Not 24 hours ago, WaPo ran a story about how frustrated House Democrats are that they can’t get away from him. They try to talk about health care — and suddenly there’s news about a new tariff. They try to talk about their big ethics bill — and there’s a bulletin about Russiagate. Even when they’re talking (reluctantly) about impeachment, they’re apt to be thrown off by some major new immigration policy or whatever that Trump is rolling out. And of course there’s always, always a tweet. They can’t get a word in edgewise in the news cycle. They’re constantly, endlessly reacting to whatever the hell it is that the president’s done now.

Imagine how they feel upon finding out that their presidential candidates will have to react to him too during what was supposed to be their showcase, the presidential debates.

It’s fitting, though. We elected the world’s biggest troll president. If ever there was an event in which he should be online trolling, this is it:

The president, who has spent years embracing social media for his political advantage, is tentatively planning to live-tweet the debates on June 26-27, according to people familiar with the planning…

Interacting in real time on Twitter would make Mr. Trump’s presence more tangible by directly inserting himself into the political conversation unfolding on stage. His posts could provide instant responses as well as insights into which attacks he feels most acutely…

Political advisers have long wanted Mr. Trump to tap the brakes on attacking Democratic presidential rivals, concerned that the president’s reactions would elevate contenders and provide some shield from what otherwise could be a bruising primary battle. Mr. Trump’s broadsides against former Vice President Joe Biden, for example, have coincided with polls that increasingly show voters view Mr. Biden as the most likely to deny the president a second term.

It’ll be like “Mystery Science Theater 3000,” says Emily Zanotti, except in real time, with the people onscreen talking back to their critic-in-chief as they’re informed of what he’s tweeting. His advisors are reportedly lukewarm about the idea, reasoning that it’s foolish to get in the middle of what’s bound to be an entertaining Democratic brawl, but Trump could try to facilitate the brawling with his tweets. Instead of rolling out dopey jabs at “Sleepy Joe” or whatever, he could have his aides standing by ready to post some of the criticisms the candidates have thrown at each other during the campaign to stir things up between them in case they’re reluctant to engage. In other words, try to instigate a rhetorical barroom brawl from the comfort of the Oval Office.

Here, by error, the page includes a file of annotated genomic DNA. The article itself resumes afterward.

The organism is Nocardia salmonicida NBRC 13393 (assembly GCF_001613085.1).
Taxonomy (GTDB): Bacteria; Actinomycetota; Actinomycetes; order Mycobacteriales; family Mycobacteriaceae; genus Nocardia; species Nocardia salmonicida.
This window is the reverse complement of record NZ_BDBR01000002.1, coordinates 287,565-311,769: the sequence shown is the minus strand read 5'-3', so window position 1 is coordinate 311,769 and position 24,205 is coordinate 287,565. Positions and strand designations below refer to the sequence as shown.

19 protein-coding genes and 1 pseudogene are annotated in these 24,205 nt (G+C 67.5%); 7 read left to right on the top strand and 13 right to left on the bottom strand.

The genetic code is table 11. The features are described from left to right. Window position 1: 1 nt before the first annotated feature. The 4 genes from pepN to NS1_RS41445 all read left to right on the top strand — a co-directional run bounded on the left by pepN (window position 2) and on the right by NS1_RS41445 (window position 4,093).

But I don’t know that any of this is strategic. Trump being Trump, it may be as simple as our narcissistic president not being able to tolerate the thought of Democrats hoarding his media spotlight for two nights in a row. MSNBC’s putting on a big all-star political show — and he’s not in it. Worse, he won’t get a chance to participate in any debates himself this time around. So he’s going to virtually crash the Democratic production, essentially inserting himself as the 21st man onstage.

He’ll probably just insult them sporadically and retweet fact-check stuff that’s being posted by the RNC account. Most of the fun will come from watching Democrats weigh how to react. Someone like Warren who’s trying to distinguish herself as a serious wonk, the Candidate Of Ideas, will declare upfront that she won’t respond to anything Trump tweets because it’s beneath the dignity of the event. We have real problems as a country, she’ll say, and unlike the president I care about solving them. Biden, meanwhile, might choose to fire back at Trump while onstage just to prove to lefties that he’s a “fighter,” the sort of nominee who’ll give as good as he gets on the campaign trail next year. The DNC and various media commentators will likely harrumph and try to set ground rules about his tweets beforehand, most likely specifically barring moderators from referencing something Trump’s tweeted so as not to incentivize him to do it. (Joe Scarborough’s already pushing that, actually.) For all the hype about his Twitter reach, it’s undeniably true that television coverage of his tweets amplifies their reach many times over. A typical Trump tweet might earn, say, 20,000 retweets and 50,000 likes; anyone not on Twitter, which includes a *lot* of older Americans, would never see what he’s saying if not for TV news picking it up.

So Democrats, I’d bet, are going to take a simple approach to this: Don’t feed the troll. Moderators can’t ask about his tweets, candidates can’t reference them. We’ll see if either group follows that rule.